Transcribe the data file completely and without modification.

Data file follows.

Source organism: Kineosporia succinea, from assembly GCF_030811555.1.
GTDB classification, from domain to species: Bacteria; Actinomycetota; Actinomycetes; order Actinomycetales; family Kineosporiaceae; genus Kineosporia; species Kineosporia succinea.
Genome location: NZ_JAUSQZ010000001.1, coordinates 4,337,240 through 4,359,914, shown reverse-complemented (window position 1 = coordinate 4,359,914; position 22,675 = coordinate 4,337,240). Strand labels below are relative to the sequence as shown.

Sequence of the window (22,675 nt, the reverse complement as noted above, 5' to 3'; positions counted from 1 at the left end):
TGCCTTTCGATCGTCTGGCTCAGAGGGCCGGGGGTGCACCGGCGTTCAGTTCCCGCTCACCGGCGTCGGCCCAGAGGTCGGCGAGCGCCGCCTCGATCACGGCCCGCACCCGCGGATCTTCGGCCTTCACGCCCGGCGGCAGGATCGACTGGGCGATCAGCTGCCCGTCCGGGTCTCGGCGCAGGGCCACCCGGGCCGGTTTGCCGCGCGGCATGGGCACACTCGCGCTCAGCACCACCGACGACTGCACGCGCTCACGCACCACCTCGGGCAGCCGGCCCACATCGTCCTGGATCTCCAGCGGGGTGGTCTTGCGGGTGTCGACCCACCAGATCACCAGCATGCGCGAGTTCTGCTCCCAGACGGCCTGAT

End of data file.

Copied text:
Source organism: Kineosporia succinea, from assembly GCF_030811555.1.
GTDB classification, from domain to species: Bacteria; Actinomycetota; Actinomycetes; order Actinomycetales; family Kineosporiaceae; genus Kineosporia; species Kineosporia succinea.
Genome location: NZ_JAUSQZ010000001.1, coordinates 4,337,240 through 4,359,914, shown reverse-complemented (window position 1 = coordinate 4,359,914; position 22,675 = coordinate 4,337,240). Strand labels below are relative to the sequence as shown.

Sequence of the window (22,675 nt, the reverse complement as noted above, 5' to 3'; positions counted from 1 at the left end):
TGCCTTTCGATCGTCTGGCTCAGAGGGCCGGGGGTGCACCGGCGTTCAGTTCCCGCTCACCGGCGTCGGCCCAGAGGTCGGCGAGCGCCGCCTCGATCACGGCCCGCACCCGCGGATCTTCGGCCTTCACGCCCGGCGGCAGGATCGACTGGGCGATCAGCTGCCCGTCCGGGTCTCGGCGCAGGGCCACCCGGGCCGGTTTGCCGCGCGGCATGGGCACACTCGCGCTCAGCACCACCGACGACTGCACGCGCTCACGCACCACCTCGGGCAGCCGGCCCACATCGTCCTGGATCTCCAGCGGGGTGGTCTTGCGGGTGTCGACCCACCAGATCACCAGCATGCGCGAGTTCTGCTCCCAGACGGCCTGAT